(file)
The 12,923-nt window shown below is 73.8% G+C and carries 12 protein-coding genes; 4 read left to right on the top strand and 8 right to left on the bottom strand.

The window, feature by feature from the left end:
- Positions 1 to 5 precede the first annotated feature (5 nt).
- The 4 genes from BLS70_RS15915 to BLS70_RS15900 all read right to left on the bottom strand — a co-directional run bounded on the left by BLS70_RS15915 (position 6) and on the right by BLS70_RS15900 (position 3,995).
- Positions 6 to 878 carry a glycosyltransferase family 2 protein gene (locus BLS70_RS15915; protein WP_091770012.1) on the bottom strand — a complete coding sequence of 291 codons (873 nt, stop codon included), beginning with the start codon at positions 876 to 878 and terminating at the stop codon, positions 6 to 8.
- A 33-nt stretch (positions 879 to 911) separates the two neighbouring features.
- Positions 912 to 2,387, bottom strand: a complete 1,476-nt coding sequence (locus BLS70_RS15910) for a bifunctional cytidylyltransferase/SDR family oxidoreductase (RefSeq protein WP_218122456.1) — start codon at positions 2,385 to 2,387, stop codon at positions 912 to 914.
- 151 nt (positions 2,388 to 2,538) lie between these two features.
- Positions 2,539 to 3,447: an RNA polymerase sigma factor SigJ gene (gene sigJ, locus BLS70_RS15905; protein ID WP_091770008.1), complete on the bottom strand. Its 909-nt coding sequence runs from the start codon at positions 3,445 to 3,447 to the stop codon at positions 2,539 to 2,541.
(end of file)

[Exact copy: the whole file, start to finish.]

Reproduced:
The 12,923-nt window shown below is 73.8% G+C and carries 12 protein-coding genes; 4 read left to right on the top strand and 8 right to left on the bottom strand.

The window, feature by feature from the left end:
- Positions 1 to 5 precede the first annotated feature (5 nt).
- The 4 genes from BLS70_RS15915 to BLS70_RS15900 all read right to left on the bottom strand — a co-directional run bounded on the left by BLS70_RS15915 (position 6) and on the right by BLS70_RS15900 (position 3,995).
- Positions 6 to 878 carry a glycosyltransferase family 2 protein gene (locus BLS70_RS15915; protein WP_091770012.1) on the bottom strand — a complete coding sequence of 291 codons (873 nt, stop codon included), beginning with the start codon at positions 876 to 878 and terminating at the stop codon, positions 6 to 8.
- A 33-nt stretch (positions 879 to 911) separates the two neighbouring features.
- Positions 912 to 2,387, bottom strand: a complete 1,476-nt coding sequence (locus BLS70_RS15910) for a bifunctional cytidylyltransferase/SDR family oxidoreductase (RefSeq protein WP_218122456.1) — start codon at positions 2,385 to 2,387, stop codon at positions 912 to 914.
- 151 nt (positions 2,388 to 2,538) lie between these two features.
- Positions 2,539 to 3,447: an RNA polymerase sigma factor SigJ gene (gene sigJ, locus BLS70_RS15905; protein ID WP_091770008.1), complete on the bottom strand. Its 909-nt coding sequence runs from the start codon at positions 3,445 to 3,447 to the stop codon at positions 2,539 to 2,541.